Launching his new research-based diagnostic tool, exclusively for TDT member schools, Dr Sam Sims explores new research about the four aspects of working environments that make a particular difference to job satisfaction and retention.
TDT’s Culture of Improvement working paper shows the important role that school working conditions play in supporting and retaining teachers.
But which aspects of working environment matter most? Is it leadership, workload, behaviour or something else? Researchers have struggled to provide convincing answers to this question, in part because it is difficult to measure the quality of teachers’ working environment.
In an attempt to make progress on this, I have recently developed a carefully validated questionnaire that better captures working environment. To do so, I gathered survey responses from 1,230 teachers, across 24 schools. Let’s see what we can learn from this data…
The vertical axes in Figure 1 (below) shows the probability that each of our 1,230 teachers agreed with the statement ‘All in all, I am satisfied with my job’. The horizontal axes show the quality of four different working conditions: leadership, behaviour, workload, collaboration. A score of zero represents average quality working environment. Scores above zero are above average, and vice versa.
Two findings stand out. First, all four aspects of working environment are associated with improved teacher job satisfaction. Second, the quality of leadership and management clearly shows the strongest relationship with job satisfaction. Indeed, in schools with poor leadership and management, the probability of teachers feeling satisfied with their job drops to just 40%.
“…in schools with poor leadership and management, the probability of teachers feeling satisfied with their job drops to 40%.“
What about teacher retention? In Figure 2 (below) the vertical axes shows the probability that our teachers agreed with the statement ‘In the last term, I have seriously considered leaving teaching altogether’.
Once again, we see some correlation between all four aspects of working environment and teachers’ intentions to leave. However, in contrast to Figure 1, it is workload that shows the strongest relationship with teachers’ intentions to leave. In schools with the worst workload, the probability of teachers wanting to quit the profession rises to 30%.
“In schools with the worst workload, the probability of teachers wanting to quit the profession rises to 30%.“
What should we take away from this analysis? It seems like schools’ first priority should be to eliminate unreasonable workload. You can get a sense of what we mean by this from the questions that measure workload on our questionnaire. In schools that score well on workload, teachers tend to disagree with statements such as ‘At this school, data management gets in the way of teaching’ or ‘I am expected to do tasks which do not contribute to pupils’ education’.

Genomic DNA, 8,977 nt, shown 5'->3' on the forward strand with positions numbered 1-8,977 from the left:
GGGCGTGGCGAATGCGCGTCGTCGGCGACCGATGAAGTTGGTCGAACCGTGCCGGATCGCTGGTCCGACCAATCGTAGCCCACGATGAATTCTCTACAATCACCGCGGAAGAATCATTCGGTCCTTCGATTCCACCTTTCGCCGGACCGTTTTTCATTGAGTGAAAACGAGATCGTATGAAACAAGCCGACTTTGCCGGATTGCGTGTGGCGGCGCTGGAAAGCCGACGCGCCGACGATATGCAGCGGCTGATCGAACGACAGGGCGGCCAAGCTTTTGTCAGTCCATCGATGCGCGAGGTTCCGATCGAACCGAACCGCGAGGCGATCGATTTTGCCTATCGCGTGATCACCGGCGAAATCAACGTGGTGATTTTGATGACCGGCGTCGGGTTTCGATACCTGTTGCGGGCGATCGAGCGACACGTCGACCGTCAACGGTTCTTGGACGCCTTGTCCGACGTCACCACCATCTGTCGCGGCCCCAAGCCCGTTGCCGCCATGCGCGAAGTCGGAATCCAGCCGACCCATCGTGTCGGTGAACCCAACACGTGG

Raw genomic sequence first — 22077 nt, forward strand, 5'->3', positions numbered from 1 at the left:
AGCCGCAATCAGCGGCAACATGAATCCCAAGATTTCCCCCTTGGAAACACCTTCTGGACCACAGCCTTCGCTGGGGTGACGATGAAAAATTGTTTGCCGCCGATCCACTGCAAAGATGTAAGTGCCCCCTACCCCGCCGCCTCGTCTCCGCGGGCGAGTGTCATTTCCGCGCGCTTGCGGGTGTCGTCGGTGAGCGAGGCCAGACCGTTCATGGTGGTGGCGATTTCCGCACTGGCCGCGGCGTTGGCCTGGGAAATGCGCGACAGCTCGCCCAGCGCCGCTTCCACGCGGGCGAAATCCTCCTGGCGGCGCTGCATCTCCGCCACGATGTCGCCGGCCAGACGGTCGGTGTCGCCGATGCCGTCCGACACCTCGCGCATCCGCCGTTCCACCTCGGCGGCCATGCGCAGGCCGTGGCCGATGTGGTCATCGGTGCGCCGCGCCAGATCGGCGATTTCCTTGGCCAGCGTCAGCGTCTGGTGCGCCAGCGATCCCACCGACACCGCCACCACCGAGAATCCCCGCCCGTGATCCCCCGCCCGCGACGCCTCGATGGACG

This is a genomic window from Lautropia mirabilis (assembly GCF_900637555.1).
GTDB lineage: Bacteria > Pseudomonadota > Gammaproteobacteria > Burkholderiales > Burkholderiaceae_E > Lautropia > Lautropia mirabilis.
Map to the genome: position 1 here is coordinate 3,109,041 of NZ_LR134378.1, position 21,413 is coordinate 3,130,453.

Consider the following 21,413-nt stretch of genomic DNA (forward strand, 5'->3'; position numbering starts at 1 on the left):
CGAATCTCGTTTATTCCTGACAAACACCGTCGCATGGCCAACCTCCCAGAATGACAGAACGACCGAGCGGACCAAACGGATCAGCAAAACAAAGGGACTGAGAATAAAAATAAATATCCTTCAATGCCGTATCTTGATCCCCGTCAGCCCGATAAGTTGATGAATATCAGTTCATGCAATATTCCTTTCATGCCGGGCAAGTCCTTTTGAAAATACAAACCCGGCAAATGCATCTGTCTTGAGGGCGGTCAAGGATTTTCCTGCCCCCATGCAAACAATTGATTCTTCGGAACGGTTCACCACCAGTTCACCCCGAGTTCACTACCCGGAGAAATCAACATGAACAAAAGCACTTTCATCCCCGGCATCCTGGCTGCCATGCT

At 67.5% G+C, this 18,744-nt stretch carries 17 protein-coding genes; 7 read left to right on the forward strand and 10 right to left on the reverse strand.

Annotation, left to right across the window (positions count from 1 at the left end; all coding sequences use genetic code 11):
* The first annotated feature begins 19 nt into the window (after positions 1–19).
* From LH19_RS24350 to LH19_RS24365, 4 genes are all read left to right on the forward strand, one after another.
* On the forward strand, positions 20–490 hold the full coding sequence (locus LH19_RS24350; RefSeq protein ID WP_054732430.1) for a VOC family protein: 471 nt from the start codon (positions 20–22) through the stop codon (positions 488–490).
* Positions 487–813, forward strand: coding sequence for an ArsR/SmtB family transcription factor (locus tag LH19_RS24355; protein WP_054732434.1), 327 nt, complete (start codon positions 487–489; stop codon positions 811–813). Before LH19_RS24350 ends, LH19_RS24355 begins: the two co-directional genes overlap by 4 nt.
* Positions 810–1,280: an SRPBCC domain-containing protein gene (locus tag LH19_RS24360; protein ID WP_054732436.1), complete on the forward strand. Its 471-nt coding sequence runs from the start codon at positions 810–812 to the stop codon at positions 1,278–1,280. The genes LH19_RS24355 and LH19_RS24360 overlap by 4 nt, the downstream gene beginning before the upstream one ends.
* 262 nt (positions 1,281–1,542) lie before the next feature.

However, once schools have tackled workload, the emphasis should switch to creating an energised and happy workforce through improved leadership practices. Again, the questions provide some insight on what we mean by this. In schools that score well on leadership, teachers tend to agree with statements such as ‘Leaders clearly communicate the reasons for which decisions have been made’ and ‘Leaders say thank you to me for the work that I do’.
“In schools that score well on leadership, teachers tend to agree with statements such as ‘Leaders clearly communicate the reasons for which decisions have been made’ and ‘Leaders say thank you to me for the work that I do’.“
None of this is rocket science. But looking back at the charts, it is clear that there is still plenty of room for improvement in our school system.
So how can your school check whether you are getting working environment right? TDT is offering this survey to TDT Network member schools to help them self-assess and prioritise areas for improvement. The questionnaire takes less than ten minutes for teachers to complete. And the results will allow you to benchmark your school against other (anonymous) schools, in all four areas. Find out more about TDT Network membership.
Appendix for nerds:
- The figures show predictive margins from a logistic regression model
- The model controls for all four aspects of working environment, and school fixed effects
- The margins for each of the four aspects of working environment are plotted with the other three aspects of working environment held at the mean
- These results hold when we implement checks for common source bias
Join Dr Sam Sims in conversation with TDT CEO, David Weston at our free webinar ‘Benchmarking Your School’s Working Environment’ on Wednesday 19th January from 16:30 to 17:15. Book your place.